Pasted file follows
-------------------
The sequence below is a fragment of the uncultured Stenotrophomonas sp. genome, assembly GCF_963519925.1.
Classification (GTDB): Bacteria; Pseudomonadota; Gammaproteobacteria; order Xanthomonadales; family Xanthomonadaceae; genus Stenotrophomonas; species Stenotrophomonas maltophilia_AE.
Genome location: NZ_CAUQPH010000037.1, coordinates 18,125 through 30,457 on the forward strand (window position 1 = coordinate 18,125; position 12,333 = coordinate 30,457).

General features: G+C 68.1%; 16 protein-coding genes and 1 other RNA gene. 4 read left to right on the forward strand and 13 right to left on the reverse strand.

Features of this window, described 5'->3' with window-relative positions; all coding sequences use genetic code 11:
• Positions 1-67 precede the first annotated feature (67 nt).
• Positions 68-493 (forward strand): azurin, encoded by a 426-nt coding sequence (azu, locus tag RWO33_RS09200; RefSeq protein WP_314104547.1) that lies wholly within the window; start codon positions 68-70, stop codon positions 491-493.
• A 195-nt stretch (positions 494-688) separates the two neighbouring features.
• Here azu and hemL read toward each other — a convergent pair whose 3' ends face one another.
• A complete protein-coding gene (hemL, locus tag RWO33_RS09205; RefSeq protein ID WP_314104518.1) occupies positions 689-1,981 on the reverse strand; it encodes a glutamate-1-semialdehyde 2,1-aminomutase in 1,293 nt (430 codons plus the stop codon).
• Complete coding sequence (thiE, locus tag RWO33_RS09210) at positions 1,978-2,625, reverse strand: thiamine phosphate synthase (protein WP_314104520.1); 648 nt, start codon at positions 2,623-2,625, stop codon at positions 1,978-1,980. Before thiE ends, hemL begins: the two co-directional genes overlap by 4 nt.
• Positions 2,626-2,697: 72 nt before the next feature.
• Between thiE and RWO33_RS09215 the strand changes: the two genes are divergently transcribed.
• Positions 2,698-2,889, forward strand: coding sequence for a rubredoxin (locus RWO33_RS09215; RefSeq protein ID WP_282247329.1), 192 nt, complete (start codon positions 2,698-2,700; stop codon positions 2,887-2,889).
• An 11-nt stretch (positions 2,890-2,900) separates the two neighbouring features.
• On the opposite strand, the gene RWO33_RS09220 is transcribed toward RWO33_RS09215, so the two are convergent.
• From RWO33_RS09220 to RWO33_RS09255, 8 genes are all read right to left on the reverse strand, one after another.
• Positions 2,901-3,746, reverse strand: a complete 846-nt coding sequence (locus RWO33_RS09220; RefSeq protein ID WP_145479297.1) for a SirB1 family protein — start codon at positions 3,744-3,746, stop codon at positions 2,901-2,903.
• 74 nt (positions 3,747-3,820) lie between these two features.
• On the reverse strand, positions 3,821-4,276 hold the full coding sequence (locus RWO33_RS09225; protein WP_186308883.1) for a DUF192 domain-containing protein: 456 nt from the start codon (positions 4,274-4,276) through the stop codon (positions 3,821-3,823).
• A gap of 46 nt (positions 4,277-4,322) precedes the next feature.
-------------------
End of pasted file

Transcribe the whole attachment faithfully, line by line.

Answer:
The sequence below is a fragment of the uncultured Stenotrophomonas sp. genome, assembly GCF_963519925.1.
Classification (GTDB): Bacteria; Pseudomonadota; Gammaproteobacteria; order Xanthomonadales; family Xanthomonadaceae; genus Stenotrophomonas; species Stenotrophomonas maltophilia_AE.
Genome location: NZ_CAUQPH010000037.1, coordinates 18,125 through 30,457 on the forward strand (window position 1 = coordinate 18,125; position 12,333 = coordinate 30,457).

General features: G+C 68.1%; 16 protein-coding genes and 1 other RNA gene. 4 read left to right on the forward strand and 13 right to left on the reverse strand.

Features of this window, described 5'->3' with window-relative positions; all coding sequences use genetic code 11:
• Positions 1-67 precede the first annotated feature (67 nt).
• Positions 68-493 (forward strand): azurin, encoded by a 426-nt coding sequence (azu, locus tag RWO33_RS09200; RefSeq protein WP_314104547.1) that lies wholly within the window; start codon positions 68-70, stop codon positions 491-493.
• A 195-nt stretch (positions 494-688) separates the two neighbouring features.
• Here azu and hemL read toward each other — a convergent pair whose 3' ends face one another.
• A complete protein-coding gene (hemL, locus tag RWO33_RS09205; RefSeq protein ID WP_314104518.1) occupies positions 689-1,981 on the reverse strand; it encodes a glutamate-1-semialdehyde 2,1-aminomutase in 1,293 nt (430 codons plus the stop codon).
• Complete coding sequence (thiE, locus tag RWO33_RS09210) at positions 1,978-2,625, reverse strand: thiamine phosphate synthase (protein WP_314104520.1); 648 nt, start codon at positions 2,623-2,625, stop codon at positions 1,978-1,980. Before thiE ends, hemL begins: the two co-directional genes overlap by 4 nt.
• Positions 2,626-2,697: 72 nt before the next feature.
• Between thiE and RWO33_RS09215 the strand changes: the two genes are divergently transcribed.
• Positions 2,698-2,889, forward strand: coding sequence for a rubredoxin (locus RWO33_RS09215; RefSeq protein ID WP_282247329.1), 192 nt, complete (start codon positions 2,698-2,700; stop codon positions 2,887-2,889).
• An 11-nt stretch (positions 2,890-2,900) separates the two neighbouring features.
• On the opposite strand, the gene RWO33_RS09220 is transcribed toward RWO33_RS09215, so the two are convergent.
• From RWO33_RS09220 to RWO33_RS09255, 8 genes are all read right to left on the reverse strand, one after another.
• Positions 2,901-3,746, reverse strand: a complete 846-nt coding sequence (locus RWO33_RS09220; RefSeq protein ID WP_145479297.1) for a SirB1 family protein — start codon at positions 3,744-3,746, stop codon at positions 2,901-2,903.
• 74 nt (positions 3,747-3,820) lie between these two features.
• On the reverse strand, positions 3,821-4,276 hold the full coding sequence (locus RWO33_RS09225; protein WP_186308883.1) for a DUF192 domain-containing protein: 456 nt from the start codon (positions 4,274-4,276) through the stop codon (positions 3,821-3,823).
• A gap of 46 nt (positions 4,277-4,322) precedes the next feature.